Notice also that the race has a fixed course.  Those of you that play sports know that the rules are important, that the boundaries matter.  A cross-country runner who doesn't follow the course is a guaranteed loser.  So, we must know the rules and run the course marked for us.

Solomon says in Proverbs:

"Let your eyes look straight ahead,
fix your gaze directly before you.
Make level paths for your feet
and take only ways that are firm.
Do not swerve to the right or to the left;
keep your foot from evil."  Proverbs 4:25-27

"Let us fix our eyes on Jesus, the author and perfecter of our faith, who for the joy set before Him endured the cross, scorning its shame, and sat down at the right hand of the throne of God.  Consider Him who endured such opposition from sinful men, so that you will not grow weary and lose heart."  Hebrews 12:2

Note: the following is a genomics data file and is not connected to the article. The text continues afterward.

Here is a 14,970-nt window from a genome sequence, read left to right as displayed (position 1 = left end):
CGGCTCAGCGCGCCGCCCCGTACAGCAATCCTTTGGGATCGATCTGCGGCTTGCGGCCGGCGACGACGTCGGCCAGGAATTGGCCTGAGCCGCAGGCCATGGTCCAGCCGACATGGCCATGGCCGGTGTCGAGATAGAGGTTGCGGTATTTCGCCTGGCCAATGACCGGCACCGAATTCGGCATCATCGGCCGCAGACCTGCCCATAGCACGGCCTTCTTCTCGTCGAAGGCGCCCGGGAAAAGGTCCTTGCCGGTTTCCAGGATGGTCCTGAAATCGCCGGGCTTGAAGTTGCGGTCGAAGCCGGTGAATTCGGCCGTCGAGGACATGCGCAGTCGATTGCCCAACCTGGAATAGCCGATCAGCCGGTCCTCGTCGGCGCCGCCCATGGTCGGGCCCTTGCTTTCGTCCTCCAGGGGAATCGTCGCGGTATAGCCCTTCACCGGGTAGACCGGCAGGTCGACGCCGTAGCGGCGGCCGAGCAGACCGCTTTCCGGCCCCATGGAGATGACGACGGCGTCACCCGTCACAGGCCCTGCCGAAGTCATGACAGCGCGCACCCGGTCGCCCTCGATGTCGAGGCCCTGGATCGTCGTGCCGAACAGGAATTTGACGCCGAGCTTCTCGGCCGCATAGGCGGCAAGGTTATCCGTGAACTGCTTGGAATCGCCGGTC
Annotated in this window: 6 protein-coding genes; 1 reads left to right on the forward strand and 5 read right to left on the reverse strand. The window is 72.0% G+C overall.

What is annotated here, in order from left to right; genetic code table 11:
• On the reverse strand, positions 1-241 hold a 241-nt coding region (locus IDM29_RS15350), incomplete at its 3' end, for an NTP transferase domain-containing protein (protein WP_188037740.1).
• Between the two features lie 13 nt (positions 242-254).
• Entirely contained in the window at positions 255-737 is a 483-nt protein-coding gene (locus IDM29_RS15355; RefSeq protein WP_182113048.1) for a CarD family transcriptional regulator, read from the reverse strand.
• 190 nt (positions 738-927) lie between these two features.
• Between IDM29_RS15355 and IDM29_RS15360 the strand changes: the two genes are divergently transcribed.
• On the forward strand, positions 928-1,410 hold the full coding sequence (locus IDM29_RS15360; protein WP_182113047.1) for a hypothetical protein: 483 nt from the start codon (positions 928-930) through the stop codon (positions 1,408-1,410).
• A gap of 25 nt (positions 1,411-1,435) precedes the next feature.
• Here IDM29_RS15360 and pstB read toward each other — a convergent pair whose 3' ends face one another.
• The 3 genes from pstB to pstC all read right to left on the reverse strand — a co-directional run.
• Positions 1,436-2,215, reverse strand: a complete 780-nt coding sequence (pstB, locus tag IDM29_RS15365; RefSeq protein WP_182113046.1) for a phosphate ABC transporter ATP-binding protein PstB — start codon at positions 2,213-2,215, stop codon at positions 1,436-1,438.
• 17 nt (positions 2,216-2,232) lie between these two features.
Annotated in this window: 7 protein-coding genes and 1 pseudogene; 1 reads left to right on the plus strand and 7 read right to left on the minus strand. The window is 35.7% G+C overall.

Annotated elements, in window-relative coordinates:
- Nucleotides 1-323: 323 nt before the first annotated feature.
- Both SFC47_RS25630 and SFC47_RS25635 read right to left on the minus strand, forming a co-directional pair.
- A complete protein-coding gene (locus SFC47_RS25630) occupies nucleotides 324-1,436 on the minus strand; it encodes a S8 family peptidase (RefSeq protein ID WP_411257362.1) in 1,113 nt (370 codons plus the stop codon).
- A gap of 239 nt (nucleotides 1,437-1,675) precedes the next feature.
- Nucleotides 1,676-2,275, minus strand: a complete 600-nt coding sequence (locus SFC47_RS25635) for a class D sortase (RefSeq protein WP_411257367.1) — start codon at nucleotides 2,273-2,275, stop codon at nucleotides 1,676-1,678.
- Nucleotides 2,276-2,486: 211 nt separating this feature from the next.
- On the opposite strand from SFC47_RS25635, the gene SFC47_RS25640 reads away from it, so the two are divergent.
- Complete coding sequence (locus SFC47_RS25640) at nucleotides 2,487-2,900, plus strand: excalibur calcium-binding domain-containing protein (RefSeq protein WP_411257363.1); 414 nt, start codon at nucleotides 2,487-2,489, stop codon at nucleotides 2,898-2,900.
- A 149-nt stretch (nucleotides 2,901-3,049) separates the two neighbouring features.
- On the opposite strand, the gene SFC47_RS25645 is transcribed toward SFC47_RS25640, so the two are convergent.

When I was in football we would occasionally have "captains runs".  During these runs the captains of the team would run and we all would follow in a grueling follow the leader.  The captains would take us across the field and into a wooded area most of the time.  We didn't always know where we were going, but we knew to follow the captains and we knew that we wouldn't go anywhere the captain didn't already go.  So it is with Jesus.  We set our eyes on Jesus and follow Him who blazes a path before us.  We set our eyes on Jesus whose course went through tough terrain yet He prevailed over it.  We know in this captains run that our Captain won't make it easy but He will make sure it's possible.

"No discipline seems pleasant at the time, but painful.  Later on, however, it produces a harvest of righteousness and peace for those who have been trained by it."  Hebrews 12:11